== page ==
The Colonial spirit is seen in the many clever devices in use in the operating theatre … An x-ray department has been installed and the plates are exposed on a rack against the window pane during operations so that the surgeon may have the exact location of the pieces of shrapnel or the bullet always before his eyes.[xiii]
Ida Greaves remained Matron of the AVH until the hospital was handed over to the British army in 1916 and renamed No 32 British Stationary Hospital. Ida Greaves then formally enlisted in the British service and was sent to a British General Hospital at Rouen. The NMH reported that she was later posted to a Casualty Clearing Station where “severe work followed this appointment, and frequently she was under fire, the nurses often being called upon to shelter the wounded and dying with their own bodies.” [xiv] Ida was twice mentioned in dispatches and was awarded the Royal Red Cross 1st Class in June 1915.[xv]
[i] NMH, 26 September 1919
[ii] AWM P01064.006 – photograph of Matron Ida Greaves and other staff of the Australian Voluntary Hospital, Southampton, 27 August 1914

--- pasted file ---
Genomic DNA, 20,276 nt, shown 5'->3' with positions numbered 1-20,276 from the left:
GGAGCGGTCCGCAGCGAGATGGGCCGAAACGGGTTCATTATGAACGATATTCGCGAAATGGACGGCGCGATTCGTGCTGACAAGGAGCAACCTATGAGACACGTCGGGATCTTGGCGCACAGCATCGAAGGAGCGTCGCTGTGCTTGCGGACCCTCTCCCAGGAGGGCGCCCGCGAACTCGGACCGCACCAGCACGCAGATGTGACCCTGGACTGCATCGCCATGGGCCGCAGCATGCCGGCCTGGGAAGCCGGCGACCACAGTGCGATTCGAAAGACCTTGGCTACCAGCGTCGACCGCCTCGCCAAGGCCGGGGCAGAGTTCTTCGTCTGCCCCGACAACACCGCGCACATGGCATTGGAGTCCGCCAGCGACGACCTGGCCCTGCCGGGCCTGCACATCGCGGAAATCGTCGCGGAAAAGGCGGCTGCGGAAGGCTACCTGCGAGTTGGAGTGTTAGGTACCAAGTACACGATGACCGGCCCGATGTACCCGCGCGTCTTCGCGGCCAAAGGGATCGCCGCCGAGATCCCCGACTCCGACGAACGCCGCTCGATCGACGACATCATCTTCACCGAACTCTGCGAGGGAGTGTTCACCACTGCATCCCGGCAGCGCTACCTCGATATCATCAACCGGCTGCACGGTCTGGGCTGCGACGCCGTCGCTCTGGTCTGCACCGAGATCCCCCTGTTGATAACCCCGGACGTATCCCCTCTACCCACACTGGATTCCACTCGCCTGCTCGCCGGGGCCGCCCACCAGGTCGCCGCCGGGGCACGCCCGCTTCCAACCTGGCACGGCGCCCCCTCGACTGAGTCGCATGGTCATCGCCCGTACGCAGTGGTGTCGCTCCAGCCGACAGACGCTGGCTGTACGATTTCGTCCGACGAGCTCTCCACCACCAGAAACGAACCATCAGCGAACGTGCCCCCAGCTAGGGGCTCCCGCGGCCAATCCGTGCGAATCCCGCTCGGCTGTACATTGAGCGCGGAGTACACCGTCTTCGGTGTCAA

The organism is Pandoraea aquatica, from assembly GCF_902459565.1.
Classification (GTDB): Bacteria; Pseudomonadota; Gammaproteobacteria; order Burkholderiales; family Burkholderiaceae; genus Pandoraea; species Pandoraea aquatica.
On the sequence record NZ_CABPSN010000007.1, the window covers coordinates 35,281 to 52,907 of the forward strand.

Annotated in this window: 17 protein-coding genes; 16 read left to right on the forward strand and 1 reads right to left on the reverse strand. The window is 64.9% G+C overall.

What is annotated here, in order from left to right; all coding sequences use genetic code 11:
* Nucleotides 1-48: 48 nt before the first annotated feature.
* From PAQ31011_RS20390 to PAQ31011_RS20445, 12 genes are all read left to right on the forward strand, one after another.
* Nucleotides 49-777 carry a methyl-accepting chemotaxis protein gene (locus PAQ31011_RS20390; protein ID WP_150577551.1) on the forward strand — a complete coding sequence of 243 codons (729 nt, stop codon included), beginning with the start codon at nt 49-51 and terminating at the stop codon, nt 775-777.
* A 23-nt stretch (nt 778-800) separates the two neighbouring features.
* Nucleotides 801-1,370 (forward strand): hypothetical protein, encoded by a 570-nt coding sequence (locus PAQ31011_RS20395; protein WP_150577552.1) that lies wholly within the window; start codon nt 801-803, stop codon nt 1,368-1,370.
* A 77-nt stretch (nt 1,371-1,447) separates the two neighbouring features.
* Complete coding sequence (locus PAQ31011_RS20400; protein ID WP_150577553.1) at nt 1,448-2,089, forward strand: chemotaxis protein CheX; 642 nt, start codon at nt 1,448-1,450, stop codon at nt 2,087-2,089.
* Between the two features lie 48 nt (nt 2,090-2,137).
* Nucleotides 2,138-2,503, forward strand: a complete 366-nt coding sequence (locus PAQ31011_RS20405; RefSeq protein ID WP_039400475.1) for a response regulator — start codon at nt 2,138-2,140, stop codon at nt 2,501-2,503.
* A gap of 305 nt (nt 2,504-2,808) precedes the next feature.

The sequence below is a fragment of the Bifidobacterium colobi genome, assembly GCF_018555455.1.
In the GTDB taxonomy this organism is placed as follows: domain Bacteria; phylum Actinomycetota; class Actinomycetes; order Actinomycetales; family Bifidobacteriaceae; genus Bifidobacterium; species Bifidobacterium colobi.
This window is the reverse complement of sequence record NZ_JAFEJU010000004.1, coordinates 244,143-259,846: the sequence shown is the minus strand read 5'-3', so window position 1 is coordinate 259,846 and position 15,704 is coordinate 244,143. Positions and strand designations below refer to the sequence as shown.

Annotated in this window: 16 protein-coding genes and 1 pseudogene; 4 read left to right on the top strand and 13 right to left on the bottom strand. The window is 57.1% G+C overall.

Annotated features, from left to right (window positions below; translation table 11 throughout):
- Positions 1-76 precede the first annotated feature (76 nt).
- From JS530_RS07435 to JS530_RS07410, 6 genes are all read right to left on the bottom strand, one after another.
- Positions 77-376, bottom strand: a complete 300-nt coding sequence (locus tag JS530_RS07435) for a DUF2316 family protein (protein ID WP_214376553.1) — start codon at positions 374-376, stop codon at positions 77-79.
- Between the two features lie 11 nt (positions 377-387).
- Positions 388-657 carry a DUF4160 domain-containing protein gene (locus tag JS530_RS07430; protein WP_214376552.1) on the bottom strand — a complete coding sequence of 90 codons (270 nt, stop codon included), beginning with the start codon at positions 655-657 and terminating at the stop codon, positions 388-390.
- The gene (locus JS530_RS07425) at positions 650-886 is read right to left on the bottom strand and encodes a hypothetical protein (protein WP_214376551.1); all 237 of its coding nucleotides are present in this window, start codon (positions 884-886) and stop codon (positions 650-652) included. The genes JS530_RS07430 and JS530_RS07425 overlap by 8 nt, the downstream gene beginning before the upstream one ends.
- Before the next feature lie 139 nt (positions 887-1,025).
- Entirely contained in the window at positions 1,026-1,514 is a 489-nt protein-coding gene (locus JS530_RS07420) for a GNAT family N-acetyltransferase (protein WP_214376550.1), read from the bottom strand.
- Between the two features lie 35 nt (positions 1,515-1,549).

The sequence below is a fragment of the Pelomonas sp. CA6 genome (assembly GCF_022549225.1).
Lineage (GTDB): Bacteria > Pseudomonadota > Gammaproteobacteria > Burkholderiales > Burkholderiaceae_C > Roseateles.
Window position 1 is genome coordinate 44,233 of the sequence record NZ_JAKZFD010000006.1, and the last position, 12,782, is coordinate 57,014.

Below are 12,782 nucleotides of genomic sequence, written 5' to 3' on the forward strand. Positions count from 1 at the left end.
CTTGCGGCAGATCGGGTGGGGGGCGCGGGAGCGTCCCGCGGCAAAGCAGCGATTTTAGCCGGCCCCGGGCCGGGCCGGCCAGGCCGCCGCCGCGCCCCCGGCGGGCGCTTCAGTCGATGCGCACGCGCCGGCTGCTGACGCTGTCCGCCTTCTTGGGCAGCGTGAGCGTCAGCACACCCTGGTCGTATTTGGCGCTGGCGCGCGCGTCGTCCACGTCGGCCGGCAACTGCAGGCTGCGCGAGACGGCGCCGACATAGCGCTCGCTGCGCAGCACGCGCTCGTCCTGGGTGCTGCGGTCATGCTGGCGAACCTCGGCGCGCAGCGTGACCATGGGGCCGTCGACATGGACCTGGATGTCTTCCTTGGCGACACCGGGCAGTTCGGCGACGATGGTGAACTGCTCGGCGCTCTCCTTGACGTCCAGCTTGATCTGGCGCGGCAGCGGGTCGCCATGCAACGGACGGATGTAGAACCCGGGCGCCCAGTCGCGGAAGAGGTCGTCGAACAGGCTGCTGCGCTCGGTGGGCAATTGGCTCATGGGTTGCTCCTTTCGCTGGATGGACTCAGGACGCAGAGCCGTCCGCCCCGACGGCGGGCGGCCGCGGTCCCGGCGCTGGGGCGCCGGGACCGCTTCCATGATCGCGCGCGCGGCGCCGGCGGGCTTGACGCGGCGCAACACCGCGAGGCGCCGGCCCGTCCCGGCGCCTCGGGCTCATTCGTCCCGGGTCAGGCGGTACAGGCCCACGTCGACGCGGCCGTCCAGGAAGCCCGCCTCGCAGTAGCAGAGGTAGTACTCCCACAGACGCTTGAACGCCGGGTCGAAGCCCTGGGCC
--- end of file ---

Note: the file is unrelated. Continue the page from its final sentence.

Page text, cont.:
[iii] Annual Reports of the General Committee of the Newcastle Hospital, 1903,1904,1906, Audrey Armitage, A Golden Age of Nursing, Royal Newcastle Hospital Graduates’ Association Book Committee, Newcastle, 1991; Ben W Champion, Newcastle Hospital Register 1817-1915, the author, 1950, Vol 2
[v] The Australasian Nurses’ Journal: the journal of the Australasian Trained Nurses’ Association (ANJ), Sydney, Vol XII No 11, November 1914
[vi] A G Butler (ed.), The Australian Army medical Services in the war of 1914-1918, Melbourne, AWM, 1930-1943, Vol II
[vii] AWM P01064.006
[viii] Captain Herschel Harris in ANJ, Vol XII No 12, December 1914
[ix] Members of Her Majesty’s QAIMNS, Reminiscent Sketches 1914 to 1919, London, John Bale, Sons & Danielson Ltd, 1922
[x] AWM P01064.017
[xi] Letter from Nurse Vaughan Jenkins 11 January 1915, ANJ, Vol XIII No 3, March 1915
[xii] Ben W Champion, Newcastle Hospital Register 1817-1915, the author, 1950, Vol 2
[xiii] The Times, 14 November 1914
[xiv] NMH, 26 September 1919
[xv] The Times, 13 July 1915
© Christine Bramble 2013